I've been wondering if he'd tolerate me carrying something while on his back. Sandy freaks over fluttery stuff, but Steve Holt! appears more sensible with such things. There was nothing to nearby suitable for carrying, however...unless you counted the pole bending poles. I aimed Steve Holt! towards one, lifted it up and asked him to cross the arena. He was aware that something was there and that it was coming along with us, but he wasn't bothered. I picked up all three and transported them from one side to the other (one at a time, of course), and he stayed relaxed through it all. And in case you didn't know? Those poles are heavy! At least the base, and my arm is sore tonight from carrying them around.

Twenty minutes later I turned him back towards the center of the arena. I asked for a lope to the right. He stayed relaxed this time. I only made one circle, then asked for the stop. He did it nicely. I asked for the left lead, and again he took too many strides to pick it up, but his pace was slow and his whoa was there. I asked for a few steps backwards and got them, so I dismounted and called it a night. What started off as rocky ended well. I've just got to get the whole ride like those last few minutes!

To Spur or Not To Spur

Click to Mix and Solve

That would be the question.

Jeanette popped me an email the other day and we've been discussing Steve Holt!'s shoulder issue. Whether he struggles to keep them up, or whether he's too lazy, and just how do I encourage him to stop drifting to the outside while I make circles?

As it stands right now, that boy has a lot of flexation going on in his neck. He can bend it straight back to my knee and lope a straight line. Yesterday we loped circles to the left, and I tried to spiral him down into something smaller but aside from his nose, not much else moved.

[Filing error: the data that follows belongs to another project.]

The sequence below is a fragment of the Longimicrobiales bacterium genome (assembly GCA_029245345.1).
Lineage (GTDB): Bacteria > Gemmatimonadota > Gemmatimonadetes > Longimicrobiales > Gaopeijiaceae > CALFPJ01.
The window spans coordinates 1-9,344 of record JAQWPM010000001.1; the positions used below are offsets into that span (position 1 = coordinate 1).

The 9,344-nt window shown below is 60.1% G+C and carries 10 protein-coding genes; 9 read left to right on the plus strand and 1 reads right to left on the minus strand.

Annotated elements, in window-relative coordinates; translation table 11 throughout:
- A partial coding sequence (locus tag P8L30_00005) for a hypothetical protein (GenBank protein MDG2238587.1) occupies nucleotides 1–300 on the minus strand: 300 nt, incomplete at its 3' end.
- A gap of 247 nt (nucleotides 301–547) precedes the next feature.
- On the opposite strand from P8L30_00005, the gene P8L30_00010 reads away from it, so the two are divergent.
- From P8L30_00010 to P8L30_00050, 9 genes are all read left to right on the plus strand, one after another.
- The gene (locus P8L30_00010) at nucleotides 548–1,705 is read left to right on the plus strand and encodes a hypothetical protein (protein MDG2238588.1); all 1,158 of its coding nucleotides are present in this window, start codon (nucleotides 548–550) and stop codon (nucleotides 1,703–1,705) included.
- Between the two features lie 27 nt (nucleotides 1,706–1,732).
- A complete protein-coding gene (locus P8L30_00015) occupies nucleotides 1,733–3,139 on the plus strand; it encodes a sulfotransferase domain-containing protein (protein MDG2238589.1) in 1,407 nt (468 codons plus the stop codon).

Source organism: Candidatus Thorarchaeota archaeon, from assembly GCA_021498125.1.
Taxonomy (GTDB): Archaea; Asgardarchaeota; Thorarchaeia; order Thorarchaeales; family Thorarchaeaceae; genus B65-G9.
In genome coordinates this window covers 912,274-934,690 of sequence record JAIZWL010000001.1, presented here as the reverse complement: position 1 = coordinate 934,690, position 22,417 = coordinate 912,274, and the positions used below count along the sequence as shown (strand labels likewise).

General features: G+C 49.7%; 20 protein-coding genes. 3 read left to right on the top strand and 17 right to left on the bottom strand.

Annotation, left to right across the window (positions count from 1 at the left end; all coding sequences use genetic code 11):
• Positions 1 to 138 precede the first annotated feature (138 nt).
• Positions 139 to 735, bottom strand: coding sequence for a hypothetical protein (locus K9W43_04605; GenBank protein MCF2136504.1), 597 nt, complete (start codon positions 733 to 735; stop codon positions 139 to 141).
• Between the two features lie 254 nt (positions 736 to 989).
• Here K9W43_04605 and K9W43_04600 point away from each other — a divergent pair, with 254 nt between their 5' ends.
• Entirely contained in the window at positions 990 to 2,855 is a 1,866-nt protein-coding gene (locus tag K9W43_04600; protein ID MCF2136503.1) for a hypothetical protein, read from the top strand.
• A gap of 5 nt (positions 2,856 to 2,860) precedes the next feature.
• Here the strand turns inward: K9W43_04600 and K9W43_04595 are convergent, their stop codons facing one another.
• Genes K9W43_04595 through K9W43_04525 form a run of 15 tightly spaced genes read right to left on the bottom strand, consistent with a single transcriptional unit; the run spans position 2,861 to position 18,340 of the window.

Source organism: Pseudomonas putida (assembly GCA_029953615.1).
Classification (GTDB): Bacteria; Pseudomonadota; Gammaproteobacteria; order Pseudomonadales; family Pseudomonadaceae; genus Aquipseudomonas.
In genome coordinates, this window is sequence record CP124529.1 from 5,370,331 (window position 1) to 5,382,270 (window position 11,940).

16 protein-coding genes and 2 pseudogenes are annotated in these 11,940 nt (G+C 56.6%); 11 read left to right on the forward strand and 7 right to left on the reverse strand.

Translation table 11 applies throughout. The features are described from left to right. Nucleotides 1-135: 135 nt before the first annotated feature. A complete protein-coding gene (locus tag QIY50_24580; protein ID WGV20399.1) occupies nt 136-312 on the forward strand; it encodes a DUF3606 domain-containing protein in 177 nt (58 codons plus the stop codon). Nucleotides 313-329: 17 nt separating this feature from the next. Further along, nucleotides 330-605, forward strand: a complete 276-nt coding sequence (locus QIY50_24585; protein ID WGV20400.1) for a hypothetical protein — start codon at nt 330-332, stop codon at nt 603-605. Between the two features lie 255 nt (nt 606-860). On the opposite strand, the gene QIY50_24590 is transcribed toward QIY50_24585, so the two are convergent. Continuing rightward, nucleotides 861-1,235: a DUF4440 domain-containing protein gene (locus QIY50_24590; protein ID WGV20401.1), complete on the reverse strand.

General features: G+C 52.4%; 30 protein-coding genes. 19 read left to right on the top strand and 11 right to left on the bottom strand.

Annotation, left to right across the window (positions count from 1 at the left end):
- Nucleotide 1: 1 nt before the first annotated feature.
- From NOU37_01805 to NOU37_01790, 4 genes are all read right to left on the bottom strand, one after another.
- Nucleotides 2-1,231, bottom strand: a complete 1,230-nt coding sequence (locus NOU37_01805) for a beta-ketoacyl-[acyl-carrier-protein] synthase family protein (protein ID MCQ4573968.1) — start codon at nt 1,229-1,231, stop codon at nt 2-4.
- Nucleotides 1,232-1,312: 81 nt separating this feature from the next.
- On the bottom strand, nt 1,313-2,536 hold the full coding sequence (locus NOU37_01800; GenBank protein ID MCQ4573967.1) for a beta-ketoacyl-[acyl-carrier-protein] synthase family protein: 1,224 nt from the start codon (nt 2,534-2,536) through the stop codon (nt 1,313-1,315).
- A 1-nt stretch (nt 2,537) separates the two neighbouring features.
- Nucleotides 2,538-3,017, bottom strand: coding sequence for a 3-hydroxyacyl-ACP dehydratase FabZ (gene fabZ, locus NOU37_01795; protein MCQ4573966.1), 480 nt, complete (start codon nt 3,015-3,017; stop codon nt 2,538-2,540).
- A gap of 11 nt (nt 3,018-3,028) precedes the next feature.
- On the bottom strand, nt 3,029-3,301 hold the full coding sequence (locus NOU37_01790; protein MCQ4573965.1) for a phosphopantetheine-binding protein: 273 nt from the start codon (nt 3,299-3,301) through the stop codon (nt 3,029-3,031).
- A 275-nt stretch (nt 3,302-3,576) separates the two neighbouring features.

Okay, so that may be a slight exaggeration. He did make smaller circles, but it was a lot of hard work on my part. Left hand into the center so he'd follow it, right hand crossing over towards my shoulder for a brace to help; left leg away from his side so he had somewhere to go and right leg making every attempt it could to encourage his body to move willingly to the inside. But what my right leg met with was the ribcage of resistance.

So I'm thinking perhaps it's time for some spurs to help nudge him along and help him better understand what I'm asking for. We'll see.

Sunday, February 8, 2009

Sunday Stills

This weeks assignment was reflection. I'd thought about doing a horse eye, but everyone is doing that these days. Besides...the best one I've got has snow reflected in the eye and undoubtedly MiKael the northwest weather woman would come along and mention how we have no snow this week.... =>

So out into my big backyard I went, certain there was nothing at all unusual or super fun or lovely. Sure...there are trees reflected in puddles back there on Carpenter Creek. But bare trees in water are not really exciting.

I was certain that's what I'd end up with, though. That is...until the cat came along!


To see who else is participating, go visit Sunday Stills.

Steve Holt!, week 9

I'd forgotten what it was like to see that little ticker on my blog. I sign in and there it is, reminding me that I am no where near ready.

Yesterday Darling and I went down to the trail with two other women, but our time was limited. Steve Holt! wasn't sure about the other horses at first. After all, there was an Arabian there, and he most definitely did not like that little horse. Eventually he forgot the horse was there (probably because it was in the lead, and he was at the end of the line) and walked nicely down the trail following Sandy's tail. Eventually we changed positions, and he led for a short bit, then Sandy jogged past us and led the rest of the way back. It was a nice break from the arena.